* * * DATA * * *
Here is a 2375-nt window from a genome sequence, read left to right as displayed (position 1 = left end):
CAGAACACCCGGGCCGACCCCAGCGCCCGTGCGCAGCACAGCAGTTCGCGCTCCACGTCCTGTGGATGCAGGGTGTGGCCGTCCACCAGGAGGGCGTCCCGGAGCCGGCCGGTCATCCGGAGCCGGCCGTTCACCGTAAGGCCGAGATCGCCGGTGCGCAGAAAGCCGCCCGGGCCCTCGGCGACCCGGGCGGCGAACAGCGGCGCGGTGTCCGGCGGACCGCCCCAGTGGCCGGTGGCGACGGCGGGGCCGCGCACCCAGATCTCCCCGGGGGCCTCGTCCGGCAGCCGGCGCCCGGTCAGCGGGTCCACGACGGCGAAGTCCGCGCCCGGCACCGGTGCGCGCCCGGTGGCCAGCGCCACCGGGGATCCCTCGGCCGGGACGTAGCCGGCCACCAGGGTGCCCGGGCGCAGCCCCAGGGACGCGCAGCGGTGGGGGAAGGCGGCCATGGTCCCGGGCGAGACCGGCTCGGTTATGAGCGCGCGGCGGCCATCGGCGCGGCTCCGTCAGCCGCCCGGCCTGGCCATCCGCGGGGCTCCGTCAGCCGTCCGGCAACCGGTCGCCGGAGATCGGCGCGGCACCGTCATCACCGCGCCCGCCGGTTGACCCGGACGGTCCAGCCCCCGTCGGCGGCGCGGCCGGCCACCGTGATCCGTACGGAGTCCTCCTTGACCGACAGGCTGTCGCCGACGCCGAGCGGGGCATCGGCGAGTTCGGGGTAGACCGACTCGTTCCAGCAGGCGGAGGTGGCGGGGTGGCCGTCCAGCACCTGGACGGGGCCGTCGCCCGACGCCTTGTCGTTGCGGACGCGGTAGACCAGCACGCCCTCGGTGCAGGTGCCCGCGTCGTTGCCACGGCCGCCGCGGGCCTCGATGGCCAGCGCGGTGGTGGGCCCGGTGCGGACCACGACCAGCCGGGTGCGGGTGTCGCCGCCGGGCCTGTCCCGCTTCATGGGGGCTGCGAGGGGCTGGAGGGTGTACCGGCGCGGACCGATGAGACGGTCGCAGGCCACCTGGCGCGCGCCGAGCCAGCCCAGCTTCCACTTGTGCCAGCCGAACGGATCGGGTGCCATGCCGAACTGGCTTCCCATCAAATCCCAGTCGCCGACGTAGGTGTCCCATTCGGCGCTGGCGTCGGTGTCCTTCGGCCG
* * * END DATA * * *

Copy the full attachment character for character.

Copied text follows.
Here is a 2375-nt window from a genome sequence, read left to right as displayed (position 1 = left end):
CAGAACACCCGGGCCGACCCCAGCGCCCGTGCGCAGCACAGCAGTTCGCGCTCCACGTCCTGTGGATGCAGGGTGTGGCCGTCCACCAGGAGGGCGTCCCGGAGCCGGCCGGTCATCCGGAGCCGGCCGTTCACCGTAAGGCCGAGATCGCCGGTGCGCAGAAAGCCGCCCGGGCCCTCGGCGACCCGGGCGGCGAACAGCGGCGCGGTGTCCGGCGGACCGCCCCAGTGGCCGGTGGCGACGGCGGGGCCGCGCACCCAGATCTCCCCGGGGGCCTCGTCCGGCAGCCGGCGCCCGGTCAGCGGGTCCACGACGGCGAAGTCCGCGCCCGGCACCGGTGCGCGCCCGGTGGCCAGCGCCACCGGGGATCCCTCGGCCGGGACGTAGCCGGCCACCAGGGTGCCCGGGCGCAGCCCCAGGGACGCGCAGCGGTGGGGGAAGGCGGCCATGGTCCCGGGCGAGACCGGCTCGGTTATGAGCGCGCGGCGGCCATCGGCGCGGCTCCGTCAGCCGCCCGGCCTGGCCATCCGCGGGGCTCCGTCAGCCGTCCGGCAACCGGTCGCCGGAGATCGGCGCGGCACCGTCATCACCGCGCCCGCCGGTTGACCCGGACGGTCCAGCCCCCGTCGGCGGCGCGGCCGGCCACCGTGATCCGTACGGAGTCCTCCTTGACCGACAGGCTGTCGCCGACGCCGAGCGGGGCATCGGCGAGTTCGGGGTAGACCGACTCGTTCCAGCAGGCGGAGGTGGCGGGGTGGCCGTCCAGCACCTGGACGGGGCCGTCGCCCGACGCCTTGTCGTTGCGGACGCGGTAGACCAGCACGCCCTCGGTGCAGGTGCCCGCGTCGTTGCCACGGCCGCCGCGGGCCTCGATGGCCAGCGCGGTGGTGGGCCCGGTGCGGACCACGACCAGCCGGGTGCGGGTGTCGCCGCCGGGCCTGTCCCGCTTCATGGGGGCTGCGAGGGGCTGGAGGGTGTACCGGCGCGGACCGATGAGACGGTCGCAGGCCACCTGGCGCGCGCCGAGCCAGCCCAGCTTCCACTTGTGCCAGCCGAACGGATCGGGTGCCATGCCGAACTGGCTTCCCATCAAATCCCAGTCGCCGACGTAGGTGTCCCATTCGGCGCTGGCGTCGGTGTCCTTCGGCCG